In California, full-size pickups and anything larger pay a weight-based registration fee, and semis pay lots of taxes.
There are social costs of about $1 per mile that go with any vehicle. Examples are construction and maintenence, pollution, medical costs of accidents, extra burden on first responders, etc. I'm very anti-tax too, but all vehicles need to contribute to the "hidden" but very real costs. Maybe toll roads are a more equitable solution?
Here in North Carolina (home of the highest gas taxes in the nation) a bill was just introduced in the legislature (by Rep. Neal Hunt, R-Wake, I think) to tax electric cars to make up for the lost gasoline tax revenue.
I'm sure you frequently support new and higher taxes. That's nice. That kind of ignorance-based politically targeted legislation is exactly opposite what's needed to wean ourselves off our addiction to oil. Once more, incentives are needed to artificially lower the costs of more efficient transportation than fossil fuel burners until the economies of scale can implement cost reductions through market means. It's a chicken-egg problem that requires kick-starting for a few years, which is a key function that only government can provide.
As for lost revenue, I'll bet you argue for lower revenue every other chance you get. As for road use, less than 1% of cars sold are EVs and it's probably MUCH less than that in your state. I would wager that large trucks do by far most of the road damage and vehicles under 5,000 lbs., including all EVs, cause something closer to 1% or less of all road wear. The argument to add new taxes for EVs is misguided at best and stupid at worst. It's counterproductive either way.
Same in CA; our state legislature is circulating various bills to switch from a gas tax to a "mileage" tax. Wear and tear on infrastructure as well as congestion are agnostic to whether it's an EV or a F350 dualie. Falling gas tax revenue isn't solely due to EV's of course...better MPG, telecommuting, the economy, and the under 25 demographic not wanting a car also contribute to it. Point is, the calculation changes if mileage taxes come to pass. BTW, our gas tax rivals yours at 39 cents/gallon.
If you look at the photo in this article or see a Leaf on the road, the banner down the side says "Zero Emission" . Seriously, Nissan ought to be taken to task for false advertising.
I'm not anti-EV; they definitely have their niche. But the public needs to be educated from a holistic perspective. It boils down to whether TCO fits your lifestyle, and whether the environmental impact of EV's is more acceptable than ICE's. Of course that depends on the power sources in your area, and personal ethos.
I think you've hit on a key point that few EV proponents want to acknowledge. With the current state of technology, this is a niche vehicle. If I could get one of these (new or used) for under $5k, maybe a one-seater with a 50-mile range at freeway speeds and enough storage space for an average load of groceries, along with a 5-year battery warranty, I'd consider buying it as a commuter and runabout second car (if I had the garage space). But with their current prices and limitations, for the average American with limited economic resources to go out and buy one as the family vehicle, dream on. You can put up web sites all day long; it's not going to convince too many folks unless you outright lie to them. The latter, of course, usually works.
...Where is the electrical infrastructure to handle all these vehicle charging systems? Think you can just plug one of these babies in to your suburban home? Perhaps a handful of owners in the neighborhood could do it, but pretty soon, you'll need to upgrade the service all the way back through most of the grid.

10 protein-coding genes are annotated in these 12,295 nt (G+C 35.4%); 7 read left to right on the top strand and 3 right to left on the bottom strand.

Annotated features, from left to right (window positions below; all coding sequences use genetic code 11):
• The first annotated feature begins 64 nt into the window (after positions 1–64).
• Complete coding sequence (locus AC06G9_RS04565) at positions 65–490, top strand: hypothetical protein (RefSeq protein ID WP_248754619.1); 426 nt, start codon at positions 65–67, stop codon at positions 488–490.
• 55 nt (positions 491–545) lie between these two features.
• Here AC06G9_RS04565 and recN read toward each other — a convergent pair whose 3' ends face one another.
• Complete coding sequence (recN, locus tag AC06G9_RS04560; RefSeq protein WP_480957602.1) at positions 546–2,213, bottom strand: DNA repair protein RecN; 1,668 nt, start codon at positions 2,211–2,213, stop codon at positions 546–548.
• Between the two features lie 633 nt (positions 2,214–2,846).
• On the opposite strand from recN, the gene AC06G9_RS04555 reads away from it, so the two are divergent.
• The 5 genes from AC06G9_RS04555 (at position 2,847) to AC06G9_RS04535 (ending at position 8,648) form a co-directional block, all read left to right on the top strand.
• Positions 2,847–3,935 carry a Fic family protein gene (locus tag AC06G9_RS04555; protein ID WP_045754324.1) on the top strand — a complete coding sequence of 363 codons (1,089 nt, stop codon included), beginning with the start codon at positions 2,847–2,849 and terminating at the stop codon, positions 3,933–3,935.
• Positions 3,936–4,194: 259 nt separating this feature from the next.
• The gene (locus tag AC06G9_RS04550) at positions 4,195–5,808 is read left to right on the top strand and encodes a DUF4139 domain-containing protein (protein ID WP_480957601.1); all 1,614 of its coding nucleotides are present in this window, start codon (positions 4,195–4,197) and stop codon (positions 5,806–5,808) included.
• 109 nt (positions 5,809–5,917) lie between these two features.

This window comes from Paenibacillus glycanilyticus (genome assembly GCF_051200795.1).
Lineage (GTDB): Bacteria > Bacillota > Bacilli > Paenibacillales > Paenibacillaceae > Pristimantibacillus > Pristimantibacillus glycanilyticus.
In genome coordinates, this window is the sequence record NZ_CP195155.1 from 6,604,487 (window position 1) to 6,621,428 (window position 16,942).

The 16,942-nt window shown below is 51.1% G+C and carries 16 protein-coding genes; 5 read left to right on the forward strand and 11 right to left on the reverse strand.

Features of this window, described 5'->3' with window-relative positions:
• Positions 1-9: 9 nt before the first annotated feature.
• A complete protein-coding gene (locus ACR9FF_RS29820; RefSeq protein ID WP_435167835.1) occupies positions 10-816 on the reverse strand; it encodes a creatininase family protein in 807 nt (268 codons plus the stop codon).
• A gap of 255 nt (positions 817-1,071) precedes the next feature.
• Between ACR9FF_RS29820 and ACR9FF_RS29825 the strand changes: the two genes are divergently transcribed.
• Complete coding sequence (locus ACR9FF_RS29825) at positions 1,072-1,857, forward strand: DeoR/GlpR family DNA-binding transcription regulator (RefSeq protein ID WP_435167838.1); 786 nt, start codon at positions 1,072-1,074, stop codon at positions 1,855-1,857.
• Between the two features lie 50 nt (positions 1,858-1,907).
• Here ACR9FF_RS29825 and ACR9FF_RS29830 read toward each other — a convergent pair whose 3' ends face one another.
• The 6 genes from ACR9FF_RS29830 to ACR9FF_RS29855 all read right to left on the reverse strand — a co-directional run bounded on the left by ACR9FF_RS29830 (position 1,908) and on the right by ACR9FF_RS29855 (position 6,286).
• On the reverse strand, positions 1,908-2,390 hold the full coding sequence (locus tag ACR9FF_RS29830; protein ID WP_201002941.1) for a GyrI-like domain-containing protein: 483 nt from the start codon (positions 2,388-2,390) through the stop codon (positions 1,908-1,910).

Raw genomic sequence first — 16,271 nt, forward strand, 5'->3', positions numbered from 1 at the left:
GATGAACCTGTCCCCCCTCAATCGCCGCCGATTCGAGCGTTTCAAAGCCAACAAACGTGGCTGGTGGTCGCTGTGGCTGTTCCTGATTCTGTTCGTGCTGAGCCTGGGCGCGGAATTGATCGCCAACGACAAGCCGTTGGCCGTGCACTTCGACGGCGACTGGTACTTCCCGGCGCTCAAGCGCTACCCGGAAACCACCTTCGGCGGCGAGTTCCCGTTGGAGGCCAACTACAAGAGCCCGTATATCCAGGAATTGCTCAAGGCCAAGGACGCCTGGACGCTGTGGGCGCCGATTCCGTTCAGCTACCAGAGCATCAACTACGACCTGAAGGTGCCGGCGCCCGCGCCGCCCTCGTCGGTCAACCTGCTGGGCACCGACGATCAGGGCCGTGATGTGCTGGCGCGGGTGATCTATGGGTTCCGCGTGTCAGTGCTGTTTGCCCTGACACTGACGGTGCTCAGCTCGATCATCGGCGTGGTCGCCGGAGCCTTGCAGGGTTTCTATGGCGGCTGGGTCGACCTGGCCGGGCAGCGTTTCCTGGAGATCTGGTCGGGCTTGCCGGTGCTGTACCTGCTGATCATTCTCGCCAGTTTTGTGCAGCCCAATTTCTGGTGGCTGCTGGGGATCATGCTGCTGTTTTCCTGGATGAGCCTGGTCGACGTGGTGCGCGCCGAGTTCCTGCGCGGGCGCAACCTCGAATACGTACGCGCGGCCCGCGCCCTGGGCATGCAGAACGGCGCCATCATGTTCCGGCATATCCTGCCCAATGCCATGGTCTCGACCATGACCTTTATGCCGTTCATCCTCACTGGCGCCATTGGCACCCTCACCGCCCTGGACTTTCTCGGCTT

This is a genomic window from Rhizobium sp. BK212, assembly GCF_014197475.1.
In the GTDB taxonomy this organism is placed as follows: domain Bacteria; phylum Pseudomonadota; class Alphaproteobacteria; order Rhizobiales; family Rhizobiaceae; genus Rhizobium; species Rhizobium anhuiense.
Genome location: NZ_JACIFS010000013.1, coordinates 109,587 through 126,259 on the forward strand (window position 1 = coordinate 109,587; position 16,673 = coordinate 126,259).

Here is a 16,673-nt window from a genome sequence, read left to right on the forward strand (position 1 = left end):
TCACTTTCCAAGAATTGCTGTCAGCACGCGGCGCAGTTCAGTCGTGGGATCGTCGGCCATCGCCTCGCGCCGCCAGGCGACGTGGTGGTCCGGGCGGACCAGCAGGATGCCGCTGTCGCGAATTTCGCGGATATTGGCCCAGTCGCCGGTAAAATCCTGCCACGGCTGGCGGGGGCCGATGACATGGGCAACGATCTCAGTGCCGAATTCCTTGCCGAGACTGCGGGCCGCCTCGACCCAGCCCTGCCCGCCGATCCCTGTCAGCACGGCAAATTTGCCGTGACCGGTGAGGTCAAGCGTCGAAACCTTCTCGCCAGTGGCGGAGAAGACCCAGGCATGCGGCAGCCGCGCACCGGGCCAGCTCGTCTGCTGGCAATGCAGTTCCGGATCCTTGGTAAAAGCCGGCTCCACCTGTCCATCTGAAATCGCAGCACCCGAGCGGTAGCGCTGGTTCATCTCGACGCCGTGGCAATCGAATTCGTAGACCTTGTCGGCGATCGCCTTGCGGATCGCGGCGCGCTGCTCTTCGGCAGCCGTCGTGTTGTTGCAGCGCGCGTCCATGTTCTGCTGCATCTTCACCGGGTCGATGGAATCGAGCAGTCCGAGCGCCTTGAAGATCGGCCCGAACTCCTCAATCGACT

Electric car charging uses about the same power as a hot water heater. Do you frantically warn people they need to limit their electrical consumption with respect to anything else? Of course not. I'll bet you resent anyone telling you what you can and cannot have, especially buying more electricity. When there are enough EVs sold to start stressing our antiquated substation networks, let's talk about a smart grid and other long overdue infrastructure upgrades.
Charles, what percentage of our electricity comes from coal? The number is in the thirty percent range at the moment. Also, coal is one of those base load generation fuels. If nighttime is the ideal time to re-charge electric cars, coal will be a primary source of electricity. NG is often used as a peaking fuel because of the ease of quickly bringing units on and off line.
As for whether the government gives money to the fossil fuel industry, could you show me the cancelled check?
Robots that walk have come a long way from simple barebones walking machines or pairs of legs without an upper body and head. Much of the research these days focuses on making more humanoid robots. But they are not all created equal.
The IEEE Computer Society has named the top 10 trends for 2014. You can expect the convergence of cloud computing and mobile devices, advances in health care data and devices, as well as privacy issues in social media to make the headlines. And 3D printing came out of nowhere to make a big splash.
For industrial control applications, or even a simple assembly line, that machine can go almost 24/7 without a break. But what happens when the task is a little more complex? That’s where the “smart” machine would come in. The smart machine is one that has some simple (or complex in some cases) processing capability to be able to adapt to changing conditions. Such machines are suited for a host of applications, including automotive, aerospace, defense, medical, computers and electronics, telecommunications, consumer goods, and so on. This discussion will examine what’s possible with smart machines, and what tradeoffs need to be made to implement such a solution.